Movie musicals are magical. They’re the amalgamation of the two best art forms, the two that speak in one way or another to the most people. In recent years, however, musicals have been on a decline. The sexy, but underwhelming Nine comes to mind as well as 2010’s Christina Aguilera flop, Burlesque. You have to go back five years to reach the last great musicals in the form of Once and Hairspray. The latter was so lively and warm that all but the most cynical of filmgoers found joy in it. The director of that wonderful film is back this week with his adaptation of the hit Broadway play, Rock of Ages, and while it is disappointing upon recollection, it, like Hairspray, has a ton of energy and a great soundtrack. If it doesn’t get your toes tapping, then you might be dead.

The film takes place in 1987. Sherrie (Julianne Hough) is a fledgling singer who just arrived in Hollywood with the hopes of becoming a star. After meeting Drew (Diego Boneta), who runs to her aide when a purse snatcher attacks her, she lands a job with him at The Bourbon Room, the famous nightclub owned by Dennis (Alec Baldwin) that gave the world’s biggest rock star, Stacee Jaxx (Tom Cruise) his start. She quickly learns that fame isn’t an easy thing to achieve and that her idyllic dreams may not become reality.

Rock of Ages has a pretty simple set-up, one that doesn’t give much leeway for characterization. If the story is bare, then the characters are thin and their relationships blossom far too quickly to be convincing. If you’re expecting to care about the characters, similar to Hairspray or Once, you’re bound to be disappointed, but as far as pure spirit and vigor go, Rock of Ages has it in spades. The animated renditions of classic 80’s hair metal songs like Twisted Sister’s “I Wanna Rock” and Whitesnake’s “Here I Go Again” are wonderfully performed, both visually and aurally, though the former is definitely better than the latter. While you may be surprised by just how well Tom Cruise sings, he’s still far from excellent and given that he’s lip-synching anyway, one can’t help but wonder why the filmmakers couldn’t hire someone with more vocal talent.

The most exuberant moments in the film come from the meshing of popular songs, like Foreigner’s “Juke Box Hero” and Joan Jett’s “I Love Rock ‘n’ Roll.” They’re blended so well that what they create stands alone as a unique song, despite their familiar parts. Every musical number in the film, including these dazzling mash-ups, are performed with pizzazz from a committed cast and it’s impossible not to enjoy watching certain actors step out of their comfort zones to do something different, even if it is a bit painful watching Alec Baldwin through up the devil horns and sing into a beer bottle. Regardless of any criticisms that can be lobbed at Cruise’s questionable vocal talent, he puts everything into his role, playing a drugged up, constantly drunk womanizing rock star. The stuff he says is so off-the-wall that if his real world behavior hadn’t recently calmed down, I’d say he’s basically just playing himself.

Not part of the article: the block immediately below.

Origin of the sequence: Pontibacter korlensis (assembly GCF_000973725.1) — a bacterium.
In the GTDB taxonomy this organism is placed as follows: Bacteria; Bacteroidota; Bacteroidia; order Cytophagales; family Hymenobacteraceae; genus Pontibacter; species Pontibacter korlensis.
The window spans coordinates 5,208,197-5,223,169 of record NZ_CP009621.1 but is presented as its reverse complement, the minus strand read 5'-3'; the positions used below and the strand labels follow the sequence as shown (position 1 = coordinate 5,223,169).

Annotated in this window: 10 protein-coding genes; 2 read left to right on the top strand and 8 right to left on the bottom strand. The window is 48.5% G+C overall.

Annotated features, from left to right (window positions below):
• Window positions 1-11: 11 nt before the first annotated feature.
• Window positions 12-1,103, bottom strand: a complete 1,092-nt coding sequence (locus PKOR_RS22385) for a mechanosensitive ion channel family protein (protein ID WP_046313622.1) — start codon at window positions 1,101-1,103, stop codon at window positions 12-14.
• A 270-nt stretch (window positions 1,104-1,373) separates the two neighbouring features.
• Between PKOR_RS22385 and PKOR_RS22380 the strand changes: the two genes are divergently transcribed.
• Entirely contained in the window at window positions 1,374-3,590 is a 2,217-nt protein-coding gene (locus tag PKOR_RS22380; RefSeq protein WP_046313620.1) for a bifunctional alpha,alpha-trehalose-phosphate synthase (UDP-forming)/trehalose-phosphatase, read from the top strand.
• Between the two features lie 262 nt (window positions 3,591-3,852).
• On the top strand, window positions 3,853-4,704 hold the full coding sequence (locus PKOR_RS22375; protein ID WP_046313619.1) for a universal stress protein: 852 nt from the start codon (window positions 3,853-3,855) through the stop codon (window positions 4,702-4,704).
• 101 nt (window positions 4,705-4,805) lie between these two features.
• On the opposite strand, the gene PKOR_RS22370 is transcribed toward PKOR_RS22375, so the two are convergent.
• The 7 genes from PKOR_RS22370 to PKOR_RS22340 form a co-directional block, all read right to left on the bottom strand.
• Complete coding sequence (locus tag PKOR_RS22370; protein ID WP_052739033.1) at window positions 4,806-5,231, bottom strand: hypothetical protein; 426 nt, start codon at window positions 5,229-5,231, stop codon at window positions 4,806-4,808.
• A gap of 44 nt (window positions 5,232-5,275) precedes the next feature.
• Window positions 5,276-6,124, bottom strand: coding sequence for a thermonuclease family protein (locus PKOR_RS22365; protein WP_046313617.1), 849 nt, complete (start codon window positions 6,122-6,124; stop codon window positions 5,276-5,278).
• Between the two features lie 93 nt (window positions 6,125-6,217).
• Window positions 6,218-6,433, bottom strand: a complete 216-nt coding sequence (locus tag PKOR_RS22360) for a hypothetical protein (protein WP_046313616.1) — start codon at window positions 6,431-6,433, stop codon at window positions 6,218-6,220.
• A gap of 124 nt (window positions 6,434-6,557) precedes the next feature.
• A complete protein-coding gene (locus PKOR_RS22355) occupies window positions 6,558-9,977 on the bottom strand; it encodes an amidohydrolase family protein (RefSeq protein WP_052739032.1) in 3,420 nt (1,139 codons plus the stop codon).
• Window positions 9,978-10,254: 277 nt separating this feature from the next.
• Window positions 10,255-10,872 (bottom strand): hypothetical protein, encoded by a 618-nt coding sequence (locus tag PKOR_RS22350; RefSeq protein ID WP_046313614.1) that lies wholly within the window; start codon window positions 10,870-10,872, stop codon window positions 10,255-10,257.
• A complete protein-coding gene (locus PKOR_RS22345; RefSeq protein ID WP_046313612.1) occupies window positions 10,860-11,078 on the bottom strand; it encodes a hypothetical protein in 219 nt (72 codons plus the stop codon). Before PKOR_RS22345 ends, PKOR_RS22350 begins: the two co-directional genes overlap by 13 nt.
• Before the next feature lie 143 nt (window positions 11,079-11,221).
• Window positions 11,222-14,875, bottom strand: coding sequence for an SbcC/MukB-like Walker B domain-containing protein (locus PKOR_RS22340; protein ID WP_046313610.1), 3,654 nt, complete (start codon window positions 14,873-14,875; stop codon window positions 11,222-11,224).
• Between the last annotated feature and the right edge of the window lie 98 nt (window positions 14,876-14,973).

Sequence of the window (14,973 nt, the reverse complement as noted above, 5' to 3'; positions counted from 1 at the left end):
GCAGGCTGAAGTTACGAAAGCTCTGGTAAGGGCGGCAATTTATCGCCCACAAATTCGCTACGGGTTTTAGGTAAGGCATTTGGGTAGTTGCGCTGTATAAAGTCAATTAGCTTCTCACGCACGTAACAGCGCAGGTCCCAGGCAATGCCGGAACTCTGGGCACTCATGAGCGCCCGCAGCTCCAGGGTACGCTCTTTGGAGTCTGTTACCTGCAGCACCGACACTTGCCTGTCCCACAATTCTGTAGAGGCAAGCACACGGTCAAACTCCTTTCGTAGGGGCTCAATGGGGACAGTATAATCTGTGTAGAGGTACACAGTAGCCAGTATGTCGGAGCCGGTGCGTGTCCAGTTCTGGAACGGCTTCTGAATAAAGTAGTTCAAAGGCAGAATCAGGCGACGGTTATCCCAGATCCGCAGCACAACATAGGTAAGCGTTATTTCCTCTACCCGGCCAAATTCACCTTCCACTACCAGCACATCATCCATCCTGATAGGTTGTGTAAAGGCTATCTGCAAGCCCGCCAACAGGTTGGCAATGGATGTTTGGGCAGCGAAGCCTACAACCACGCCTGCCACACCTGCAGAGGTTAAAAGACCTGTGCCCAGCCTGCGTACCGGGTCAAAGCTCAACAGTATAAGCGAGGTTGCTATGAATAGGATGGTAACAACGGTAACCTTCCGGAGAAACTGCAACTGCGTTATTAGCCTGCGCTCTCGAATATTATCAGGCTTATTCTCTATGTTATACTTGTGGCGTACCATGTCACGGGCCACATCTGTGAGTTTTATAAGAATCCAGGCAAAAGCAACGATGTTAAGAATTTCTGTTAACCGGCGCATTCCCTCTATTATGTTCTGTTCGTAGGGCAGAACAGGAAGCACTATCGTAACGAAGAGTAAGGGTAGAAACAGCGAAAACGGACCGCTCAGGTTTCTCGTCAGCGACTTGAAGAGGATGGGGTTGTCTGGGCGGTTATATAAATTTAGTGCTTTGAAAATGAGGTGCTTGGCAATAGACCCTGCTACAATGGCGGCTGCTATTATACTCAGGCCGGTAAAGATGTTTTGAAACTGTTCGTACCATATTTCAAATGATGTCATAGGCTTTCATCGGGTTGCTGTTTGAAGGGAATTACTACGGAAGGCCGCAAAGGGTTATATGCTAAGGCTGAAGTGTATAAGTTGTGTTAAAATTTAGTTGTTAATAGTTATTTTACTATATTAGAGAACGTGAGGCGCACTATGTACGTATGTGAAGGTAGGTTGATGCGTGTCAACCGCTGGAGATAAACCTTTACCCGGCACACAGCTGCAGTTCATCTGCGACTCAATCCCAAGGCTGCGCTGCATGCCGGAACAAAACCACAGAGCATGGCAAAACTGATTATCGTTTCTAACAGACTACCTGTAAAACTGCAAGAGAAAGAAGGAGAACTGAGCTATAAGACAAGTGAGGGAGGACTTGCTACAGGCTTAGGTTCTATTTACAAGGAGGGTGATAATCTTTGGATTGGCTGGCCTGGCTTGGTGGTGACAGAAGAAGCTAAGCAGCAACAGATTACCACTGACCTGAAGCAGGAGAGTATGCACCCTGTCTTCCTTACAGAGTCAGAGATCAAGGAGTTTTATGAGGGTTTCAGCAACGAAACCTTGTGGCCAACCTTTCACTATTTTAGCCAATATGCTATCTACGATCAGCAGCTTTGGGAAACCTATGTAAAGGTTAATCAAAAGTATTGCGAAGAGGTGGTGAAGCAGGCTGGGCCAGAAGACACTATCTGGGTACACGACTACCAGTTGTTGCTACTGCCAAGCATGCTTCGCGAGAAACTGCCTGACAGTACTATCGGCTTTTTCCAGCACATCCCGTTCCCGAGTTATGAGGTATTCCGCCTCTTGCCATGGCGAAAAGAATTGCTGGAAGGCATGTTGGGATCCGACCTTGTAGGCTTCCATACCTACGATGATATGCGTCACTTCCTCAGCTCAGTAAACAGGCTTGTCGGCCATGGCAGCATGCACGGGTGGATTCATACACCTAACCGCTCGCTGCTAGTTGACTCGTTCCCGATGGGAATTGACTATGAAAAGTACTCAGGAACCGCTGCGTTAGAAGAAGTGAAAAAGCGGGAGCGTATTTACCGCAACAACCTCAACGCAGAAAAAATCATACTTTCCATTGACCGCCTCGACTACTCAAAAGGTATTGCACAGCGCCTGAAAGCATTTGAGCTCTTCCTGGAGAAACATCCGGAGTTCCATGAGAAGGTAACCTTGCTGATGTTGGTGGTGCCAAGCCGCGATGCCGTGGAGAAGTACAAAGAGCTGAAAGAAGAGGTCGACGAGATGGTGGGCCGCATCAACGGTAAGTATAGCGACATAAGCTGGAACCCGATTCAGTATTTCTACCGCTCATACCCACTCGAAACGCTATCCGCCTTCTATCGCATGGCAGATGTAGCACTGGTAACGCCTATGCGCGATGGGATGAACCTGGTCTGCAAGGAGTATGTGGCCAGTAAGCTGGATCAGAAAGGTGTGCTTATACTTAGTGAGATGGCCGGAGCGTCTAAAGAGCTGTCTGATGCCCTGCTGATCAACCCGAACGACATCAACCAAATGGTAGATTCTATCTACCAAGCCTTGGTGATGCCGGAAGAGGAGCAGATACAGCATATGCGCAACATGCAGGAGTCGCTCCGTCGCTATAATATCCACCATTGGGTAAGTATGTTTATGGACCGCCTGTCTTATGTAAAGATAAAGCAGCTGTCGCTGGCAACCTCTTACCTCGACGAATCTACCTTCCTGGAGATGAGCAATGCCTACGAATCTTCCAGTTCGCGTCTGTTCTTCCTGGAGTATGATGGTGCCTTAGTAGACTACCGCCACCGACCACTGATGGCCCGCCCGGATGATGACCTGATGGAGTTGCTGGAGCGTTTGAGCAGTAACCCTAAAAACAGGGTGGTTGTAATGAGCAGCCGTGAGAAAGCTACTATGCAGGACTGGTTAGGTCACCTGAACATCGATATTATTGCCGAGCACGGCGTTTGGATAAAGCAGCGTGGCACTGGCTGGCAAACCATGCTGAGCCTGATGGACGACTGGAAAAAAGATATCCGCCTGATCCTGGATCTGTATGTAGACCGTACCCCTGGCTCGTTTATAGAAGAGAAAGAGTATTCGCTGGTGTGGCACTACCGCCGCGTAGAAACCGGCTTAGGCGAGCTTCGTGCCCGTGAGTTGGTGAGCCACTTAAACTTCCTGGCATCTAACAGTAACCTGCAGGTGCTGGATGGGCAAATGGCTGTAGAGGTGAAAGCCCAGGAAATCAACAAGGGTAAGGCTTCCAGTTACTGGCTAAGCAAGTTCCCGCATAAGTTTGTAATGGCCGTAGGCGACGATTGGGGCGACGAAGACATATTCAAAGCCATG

Despite a general indifference most will feel towards the characters and what happens to them, the songs are nevertheless cleverly integrated into what’s going on at that particular moment in time. Unlike Across the Universe, which tried to create a narrative through songs from one band that weren’t necessarily connected in such a way, Rock of Ages borrows from many bands who sang about a number of different topics, allowing the writers more freedom to take the story in the direction they wanted to while still having the musical content to back it up. Unfortunately, the movie so often succumbs to melodrama and typical screenplay misunderstandings that too much of its runtime is given to slow ballads, which effectively sucks away much of its appeal.

But when Rock of Ages is fun, it’s really fun. The movie may be a bit mopey, but it knows it’s silly and occasionally mocks itself as it absurdly transitions into certain songs, like when Russell Brand and Alec Baldwin break into a rendition of REO Speedwagon’s love song, “Can’t Fight This Feeling.” You’ll be laughing at how clumsily the transition happens, but that’s precisely the point. You’re supposed to laugh at it. You’re supposed to have fun, whether that means laughing or singing along. Rock of Ages knows this and though it’s far from amazing, that is its greatest strength.